Chavez knows he has to get revenge, so he knocks out McCoy and sneaks off to the polo match where he knows Cota is. The DEA guys see him and try to stop him before he gets himself killed, but suddenly they’re surrounded by gunmen and kidnapped. They put Chavez in a glass chamber, gas him to death and send McCoy the video. He responds by going to the base and training (taking turns beating the shit out of recruits using choke holds, leg locks, armbars, flying kicks, head scissors and a surprising amount of hair pulling) to prepare for a mission to the country of San Carlos, where Cota is protected by the government and keeps the other hostages. He has 48 hours to go in before the rest of the military to “save the agents,” which means avenge his friend.
Alot of this is about tricking other countries. General Taylor loves going along and lying to his official guide Ernesto (Mateo Gomez), smiling the whole time. So fuckin proud of himself.
Unfortunately once McCoy gets to this sort of jungly place the movie’s not as fun. He does climb a mountain, talk to a snake, and sneak into a mansion, but there’s a couple stretches where it’s just a bunch of footage of helicopters flying over shooting at soldiers and blowing up their houses and you don’t even see what McCoy is doing for a while.
There’s a pretty good fight with the Superfly looking henchman, but when McCoy announces “Lesson #1” and “Lesson #2” and “School’s out” between moves it seems more like a parody than a real action movie. And then, as soon as he impales the guy on a statue’s sword, Ramon strolls in in a silk bathrobe and sarcastically claps for him.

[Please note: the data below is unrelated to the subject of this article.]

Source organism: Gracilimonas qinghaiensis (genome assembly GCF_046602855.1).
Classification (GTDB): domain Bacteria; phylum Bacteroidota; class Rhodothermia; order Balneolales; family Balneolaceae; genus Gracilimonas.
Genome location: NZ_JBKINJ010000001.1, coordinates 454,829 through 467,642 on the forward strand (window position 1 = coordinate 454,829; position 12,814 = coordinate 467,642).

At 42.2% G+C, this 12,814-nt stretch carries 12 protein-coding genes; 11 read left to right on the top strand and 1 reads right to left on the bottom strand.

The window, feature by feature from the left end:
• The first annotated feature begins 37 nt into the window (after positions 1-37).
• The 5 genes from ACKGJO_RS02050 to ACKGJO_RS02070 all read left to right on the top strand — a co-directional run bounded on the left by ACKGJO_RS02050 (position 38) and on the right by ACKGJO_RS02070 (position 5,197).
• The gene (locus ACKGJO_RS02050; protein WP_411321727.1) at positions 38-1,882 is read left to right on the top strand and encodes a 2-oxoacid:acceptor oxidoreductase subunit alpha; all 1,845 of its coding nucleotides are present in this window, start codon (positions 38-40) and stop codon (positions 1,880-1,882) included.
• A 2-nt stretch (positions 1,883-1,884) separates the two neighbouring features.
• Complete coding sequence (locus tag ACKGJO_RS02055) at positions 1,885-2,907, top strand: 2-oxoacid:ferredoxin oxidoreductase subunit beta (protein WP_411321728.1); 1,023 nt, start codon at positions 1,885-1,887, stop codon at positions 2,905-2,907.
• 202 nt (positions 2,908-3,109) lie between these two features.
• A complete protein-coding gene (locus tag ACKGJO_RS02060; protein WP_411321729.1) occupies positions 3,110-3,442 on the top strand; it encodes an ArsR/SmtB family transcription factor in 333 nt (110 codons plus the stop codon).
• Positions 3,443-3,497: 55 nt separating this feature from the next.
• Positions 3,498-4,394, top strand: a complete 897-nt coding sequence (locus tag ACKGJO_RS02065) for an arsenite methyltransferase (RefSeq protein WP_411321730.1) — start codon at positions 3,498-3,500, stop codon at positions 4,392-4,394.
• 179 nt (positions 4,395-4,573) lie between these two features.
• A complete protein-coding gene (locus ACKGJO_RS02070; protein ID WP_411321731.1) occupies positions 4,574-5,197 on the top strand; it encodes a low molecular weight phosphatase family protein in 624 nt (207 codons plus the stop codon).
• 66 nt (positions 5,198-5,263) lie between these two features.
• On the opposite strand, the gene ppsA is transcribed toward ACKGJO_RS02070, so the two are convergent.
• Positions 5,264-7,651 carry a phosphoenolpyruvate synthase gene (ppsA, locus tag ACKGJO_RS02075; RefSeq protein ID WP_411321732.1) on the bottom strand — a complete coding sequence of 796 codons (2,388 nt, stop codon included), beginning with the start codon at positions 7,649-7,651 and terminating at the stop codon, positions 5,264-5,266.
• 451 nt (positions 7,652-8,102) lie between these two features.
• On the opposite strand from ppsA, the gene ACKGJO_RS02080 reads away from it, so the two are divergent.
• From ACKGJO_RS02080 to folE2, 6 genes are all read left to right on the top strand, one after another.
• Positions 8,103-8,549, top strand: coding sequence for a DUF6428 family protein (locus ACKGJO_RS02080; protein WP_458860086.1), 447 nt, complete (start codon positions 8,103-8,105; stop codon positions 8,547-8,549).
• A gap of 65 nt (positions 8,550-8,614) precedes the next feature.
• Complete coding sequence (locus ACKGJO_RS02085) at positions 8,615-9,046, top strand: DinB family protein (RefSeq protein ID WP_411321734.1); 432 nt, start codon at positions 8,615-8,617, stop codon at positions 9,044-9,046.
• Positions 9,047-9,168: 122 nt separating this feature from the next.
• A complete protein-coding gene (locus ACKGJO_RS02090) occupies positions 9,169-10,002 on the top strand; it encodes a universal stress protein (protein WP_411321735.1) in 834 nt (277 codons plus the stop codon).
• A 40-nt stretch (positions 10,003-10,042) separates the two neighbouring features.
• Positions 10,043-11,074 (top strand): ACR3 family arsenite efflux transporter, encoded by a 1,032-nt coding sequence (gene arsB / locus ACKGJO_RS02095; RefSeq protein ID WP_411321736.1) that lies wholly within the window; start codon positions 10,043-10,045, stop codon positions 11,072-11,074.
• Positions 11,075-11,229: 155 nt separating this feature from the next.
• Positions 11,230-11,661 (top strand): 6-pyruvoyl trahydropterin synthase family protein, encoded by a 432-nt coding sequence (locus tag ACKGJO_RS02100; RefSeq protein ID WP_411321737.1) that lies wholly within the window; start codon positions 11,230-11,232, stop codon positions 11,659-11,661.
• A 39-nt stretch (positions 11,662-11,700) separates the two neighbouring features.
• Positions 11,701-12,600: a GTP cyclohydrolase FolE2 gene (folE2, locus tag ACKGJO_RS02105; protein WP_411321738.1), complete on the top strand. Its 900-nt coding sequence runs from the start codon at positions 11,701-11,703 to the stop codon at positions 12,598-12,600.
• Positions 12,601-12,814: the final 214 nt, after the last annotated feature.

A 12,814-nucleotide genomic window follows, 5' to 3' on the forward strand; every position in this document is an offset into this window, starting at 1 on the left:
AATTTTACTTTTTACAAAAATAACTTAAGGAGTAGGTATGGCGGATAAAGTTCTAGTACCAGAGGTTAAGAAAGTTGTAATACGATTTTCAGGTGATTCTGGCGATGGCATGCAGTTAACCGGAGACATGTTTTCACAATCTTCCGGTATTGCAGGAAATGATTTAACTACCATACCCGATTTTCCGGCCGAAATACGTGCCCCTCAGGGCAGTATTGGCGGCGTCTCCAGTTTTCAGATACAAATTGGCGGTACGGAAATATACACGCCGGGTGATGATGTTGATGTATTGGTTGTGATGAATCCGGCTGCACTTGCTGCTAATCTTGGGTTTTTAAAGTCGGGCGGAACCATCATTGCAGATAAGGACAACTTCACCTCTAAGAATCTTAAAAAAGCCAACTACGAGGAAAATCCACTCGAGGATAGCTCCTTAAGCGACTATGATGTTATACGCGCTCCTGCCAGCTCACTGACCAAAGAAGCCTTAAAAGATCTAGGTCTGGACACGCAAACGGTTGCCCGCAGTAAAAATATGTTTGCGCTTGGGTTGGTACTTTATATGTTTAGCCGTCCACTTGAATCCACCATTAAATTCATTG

Maybe the best thing in the movie is when McCoy is captured in his chamber and being gassed and suddenly smiling, gum chewing General Taylor flies over the mansion and fires missiles at it. I don’t think he has any clue that McCoy is in there, and it’s only a coincidence that it saves him instead of blowing him into little chunks of meat floating in the swimming pool. I couldn’t help but think about recent U.S. air strikes overseas and how we hope they really are targeting specific terrorists they’re after but also know how impossible it is to always get that right.
To show how evil Cota is he stabs the lady with a machete and kisses her at the same time. McCoy comes floating in to kick him about ten feet in the air and call him a sonofabitch. His ultimate fate is kind of a repeat of earlier. They’re both dangling by cables as a chopper flies them to an aircraft carrier. He’s talking alot of shit about “cocaine flows like a river in your pathetic country” and McCoy reaches for his knife, but then notices that the cable is breaking anyway. So he just lets it break, calls Cota an asshole and smiles as he watches him plummet to his death. Then it goes right into a great Lee Greenwood end credits song about “flying high on the winds of change.”
The music in this is weird – some of it is really classy and RAMBO-esque, some of it is shitty fake-orchestra-keyboard bullshit. Maybe some of the real shit was left over from the first one. Or they didn’t have enough time with the orchestra to do the whole movie.
Like most Chuck Norris movies that aren’t INVASION USA, I didn’t love this one. But it’s pretty good, and definitely more fun than the first one. I will close with a few screen grabs of its greatest achievements.
VERN has been reviewing movies since 1999 and is the author of the books SEAGALOGY: A STUDY OF THE ASS-KICKING FILMS OF STEVEN SEAGAL, YIPPEE KI-YAY MOVIEGOER!: WRITINGS ON BRUCE WILLIS, BADASS CINEMA AND OTHER IMPORTANT TOPICS and NIKETOWN: A NOVEL. His horror-action novel WORM ON A HOOK will arrive later this year.